See also Author2Author: Megan Crane and E. Lockhart from Beatrice. See recent cynsational interviews with E. Lockhart on The Boyfriend List (15 guys, 11 shrink appointments, 4 ceramic frogs and me, ruby oliver)(Delacorte, 2005) and Fly on the Wall (Delacorte, 2006).

Sunday, November 13, 2005

Star-Lit: A Children's Literary Festival

My husband, author Greg Leitich Smith, and I had the honor of speaking yesterday at Star-Lit: A Children's Literary Festival benefitting the Dallas Bethlehem Center at the Highland Park United Methodist Church in Dallas.

Other featured authors and/or illustrators were: Newbery winner Christopher Paul Curtis; illustrator Tracy Dockray (originally from Lubbock, now living in NYC); author "Farmer" Ted Dreier; author/illustrator Will Hillenbrand; author Sharon Robinson (daughter of baseball legend Jackie Robinson); author Dee Scallan; author Toni Simmons of Dallas; author Anastasia Suen of Plano; and author G. Clifton Wisler of Plano.

The festivities opened Friday night with a private party for the authors, donors, and volunteers, at the lovely home of one of the donors. Highlights included sparkling company, a Tex-Mex buffet, and a first-rate collection of classic and contemporary children's illustrations. We left with "goodie bags" that were so heavy I had to ask Greg to carry mine.

After a good night's rest at The Adolphus Hotel, the Festival opened with a breakfast with the authors and illustrators, which featured pancakes, eggs, autographing, and a magician.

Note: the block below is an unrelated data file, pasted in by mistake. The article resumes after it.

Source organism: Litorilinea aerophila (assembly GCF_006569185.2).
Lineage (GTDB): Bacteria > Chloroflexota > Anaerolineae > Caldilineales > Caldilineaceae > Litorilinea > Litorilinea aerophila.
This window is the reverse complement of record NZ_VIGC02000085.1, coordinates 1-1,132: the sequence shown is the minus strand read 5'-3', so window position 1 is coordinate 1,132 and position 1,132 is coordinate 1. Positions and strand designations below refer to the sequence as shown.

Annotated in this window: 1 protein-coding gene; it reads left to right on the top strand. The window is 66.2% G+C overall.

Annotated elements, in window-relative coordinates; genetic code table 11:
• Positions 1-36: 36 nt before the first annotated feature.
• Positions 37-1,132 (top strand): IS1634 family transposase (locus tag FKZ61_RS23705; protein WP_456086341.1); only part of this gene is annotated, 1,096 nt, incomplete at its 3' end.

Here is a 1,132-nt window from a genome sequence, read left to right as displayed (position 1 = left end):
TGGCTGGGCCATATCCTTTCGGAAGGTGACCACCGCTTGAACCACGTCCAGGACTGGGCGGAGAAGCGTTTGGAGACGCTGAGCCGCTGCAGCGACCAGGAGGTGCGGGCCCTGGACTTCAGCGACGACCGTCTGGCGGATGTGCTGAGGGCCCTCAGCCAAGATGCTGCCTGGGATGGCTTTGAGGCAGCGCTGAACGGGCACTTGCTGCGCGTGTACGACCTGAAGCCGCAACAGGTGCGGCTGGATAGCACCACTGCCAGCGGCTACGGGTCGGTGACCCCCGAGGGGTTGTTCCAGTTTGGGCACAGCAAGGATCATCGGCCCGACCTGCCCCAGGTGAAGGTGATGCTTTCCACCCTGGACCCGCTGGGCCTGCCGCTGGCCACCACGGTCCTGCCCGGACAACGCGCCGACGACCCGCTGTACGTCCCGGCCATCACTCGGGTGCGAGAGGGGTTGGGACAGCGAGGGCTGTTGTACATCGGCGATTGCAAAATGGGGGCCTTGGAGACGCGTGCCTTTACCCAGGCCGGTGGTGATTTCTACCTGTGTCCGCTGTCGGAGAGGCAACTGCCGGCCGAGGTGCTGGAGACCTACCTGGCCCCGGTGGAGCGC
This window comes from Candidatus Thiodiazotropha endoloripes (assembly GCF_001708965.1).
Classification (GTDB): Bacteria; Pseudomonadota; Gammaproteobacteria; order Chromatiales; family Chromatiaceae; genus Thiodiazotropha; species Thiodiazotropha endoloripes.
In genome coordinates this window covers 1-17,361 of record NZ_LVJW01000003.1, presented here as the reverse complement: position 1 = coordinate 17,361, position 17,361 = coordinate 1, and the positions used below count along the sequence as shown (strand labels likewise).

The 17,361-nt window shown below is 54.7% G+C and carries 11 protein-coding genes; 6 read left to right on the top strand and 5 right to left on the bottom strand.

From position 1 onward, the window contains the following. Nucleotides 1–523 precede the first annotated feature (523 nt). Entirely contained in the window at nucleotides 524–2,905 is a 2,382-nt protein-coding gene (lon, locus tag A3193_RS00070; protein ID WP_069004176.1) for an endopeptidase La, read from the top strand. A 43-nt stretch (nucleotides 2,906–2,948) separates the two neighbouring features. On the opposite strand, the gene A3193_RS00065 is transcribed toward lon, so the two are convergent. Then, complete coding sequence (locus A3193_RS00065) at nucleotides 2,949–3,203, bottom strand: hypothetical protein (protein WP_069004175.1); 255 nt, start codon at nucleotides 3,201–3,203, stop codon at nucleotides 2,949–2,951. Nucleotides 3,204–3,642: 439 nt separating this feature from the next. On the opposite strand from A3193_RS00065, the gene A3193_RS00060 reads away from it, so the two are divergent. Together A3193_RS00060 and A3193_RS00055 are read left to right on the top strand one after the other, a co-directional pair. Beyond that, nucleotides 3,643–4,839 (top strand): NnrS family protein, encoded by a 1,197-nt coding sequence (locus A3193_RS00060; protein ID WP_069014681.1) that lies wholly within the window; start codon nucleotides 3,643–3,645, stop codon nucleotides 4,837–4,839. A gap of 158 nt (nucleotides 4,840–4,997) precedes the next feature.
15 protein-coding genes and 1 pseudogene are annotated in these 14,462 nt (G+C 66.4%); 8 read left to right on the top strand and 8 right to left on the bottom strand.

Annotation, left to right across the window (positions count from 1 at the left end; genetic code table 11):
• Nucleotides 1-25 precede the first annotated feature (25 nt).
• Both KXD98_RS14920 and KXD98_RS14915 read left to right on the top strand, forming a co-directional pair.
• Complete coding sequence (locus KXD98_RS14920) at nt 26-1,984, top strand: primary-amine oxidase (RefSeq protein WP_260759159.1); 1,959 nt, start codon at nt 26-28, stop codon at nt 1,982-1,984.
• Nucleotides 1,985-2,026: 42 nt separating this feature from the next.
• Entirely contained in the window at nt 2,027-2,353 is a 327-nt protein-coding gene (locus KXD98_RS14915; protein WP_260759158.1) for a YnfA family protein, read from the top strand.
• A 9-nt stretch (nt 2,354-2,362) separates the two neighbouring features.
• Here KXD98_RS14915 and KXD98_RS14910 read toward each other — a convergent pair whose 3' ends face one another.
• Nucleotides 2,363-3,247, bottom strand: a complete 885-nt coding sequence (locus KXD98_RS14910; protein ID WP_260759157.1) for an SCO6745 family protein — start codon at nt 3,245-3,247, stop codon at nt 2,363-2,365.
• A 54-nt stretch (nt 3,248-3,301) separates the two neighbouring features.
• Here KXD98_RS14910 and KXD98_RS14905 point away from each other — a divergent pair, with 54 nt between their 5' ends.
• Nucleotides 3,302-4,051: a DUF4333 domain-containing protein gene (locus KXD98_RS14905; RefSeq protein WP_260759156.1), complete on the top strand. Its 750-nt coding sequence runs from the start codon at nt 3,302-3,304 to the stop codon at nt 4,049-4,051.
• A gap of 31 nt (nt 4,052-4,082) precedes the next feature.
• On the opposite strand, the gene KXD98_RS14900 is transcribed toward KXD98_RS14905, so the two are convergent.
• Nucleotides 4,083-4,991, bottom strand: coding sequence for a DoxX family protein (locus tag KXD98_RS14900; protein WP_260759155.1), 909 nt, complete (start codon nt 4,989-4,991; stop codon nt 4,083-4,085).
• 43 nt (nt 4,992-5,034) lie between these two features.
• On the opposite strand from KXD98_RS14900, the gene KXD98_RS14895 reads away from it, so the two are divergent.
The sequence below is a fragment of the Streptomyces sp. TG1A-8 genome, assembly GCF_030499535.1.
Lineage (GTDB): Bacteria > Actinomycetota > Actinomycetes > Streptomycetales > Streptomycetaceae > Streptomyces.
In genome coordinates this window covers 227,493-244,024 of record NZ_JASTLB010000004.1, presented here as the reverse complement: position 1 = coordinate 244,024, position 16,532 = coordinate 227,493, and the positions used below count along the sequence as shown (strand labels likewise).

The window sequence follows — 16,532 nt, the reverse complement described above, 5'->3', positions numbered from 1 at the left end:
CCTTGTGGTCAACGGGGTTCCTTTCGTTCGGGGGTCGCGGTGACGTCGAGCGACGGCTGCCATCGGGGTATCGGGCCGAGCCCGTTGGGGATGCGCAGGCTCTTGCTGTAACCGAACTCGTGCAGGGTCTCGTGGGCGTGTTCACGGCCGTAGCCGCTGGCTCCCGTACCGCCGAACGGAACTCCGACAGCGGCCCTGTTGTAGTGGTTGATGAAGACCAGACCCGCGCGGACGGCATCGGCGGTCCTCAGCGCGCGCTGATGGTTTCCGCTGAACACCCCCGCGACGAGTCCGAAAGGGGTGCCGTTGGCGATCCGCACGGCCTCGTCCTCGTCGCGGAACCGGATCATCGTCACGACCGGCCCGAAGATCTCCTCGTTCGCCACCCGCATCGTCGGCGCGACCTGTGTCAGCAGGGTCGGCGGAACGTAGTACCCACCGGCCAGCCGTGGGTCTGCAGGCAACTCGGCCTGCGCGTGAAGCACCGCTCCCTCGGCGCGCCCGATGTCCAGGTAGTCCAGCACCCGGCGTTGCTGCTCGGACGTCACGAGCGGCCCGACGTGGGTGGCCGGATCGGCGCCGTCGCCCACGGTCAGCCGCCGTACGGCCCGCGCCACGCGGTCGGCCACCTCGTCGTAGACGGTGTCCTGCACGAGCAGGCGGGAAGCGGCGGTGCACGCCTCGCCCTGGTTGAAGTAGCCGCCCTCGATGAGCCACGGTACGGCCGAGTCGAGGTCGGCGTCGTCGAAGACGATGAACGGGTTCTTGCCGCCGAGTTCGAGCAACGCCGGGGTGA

Greg and I then spoke to three sessions of attendees at the events, autographed even more books, and made sure to purchase at least one book by each of the other speakers.

Because his plane was late getting in Friday night, I only had the opportunity to speak with Chris Curtis briefly, but he graciously purchased signed copies of my Jingle Dancer, illustrated by Cornelius Van Wright and Ying-Hwa Hu (Morrow/HarperCollins, 2000) and Greg's Tofu and T. rex (Little Brown, 2005).

Greg and I would like to send out our special thanks to event planner Jeff S. Morton of Frito-Lay and our gracious author liason Susi Grissom, the librarian at Travis Vanguard and Academy, a magnet school for gifted and talented 4th - 8th grade students in Dallas ISD.

All in all, it was one of my favorite events ever!

Cynsational News & Links

This weekend, I was pleased to learn that Indian Shoes (HarperCollins, 2002) and Rain Is Not My Indian Name (HarperCollins, 2001) both were featured as American Indian Education Program Book Club Titles in the DISD Communicator.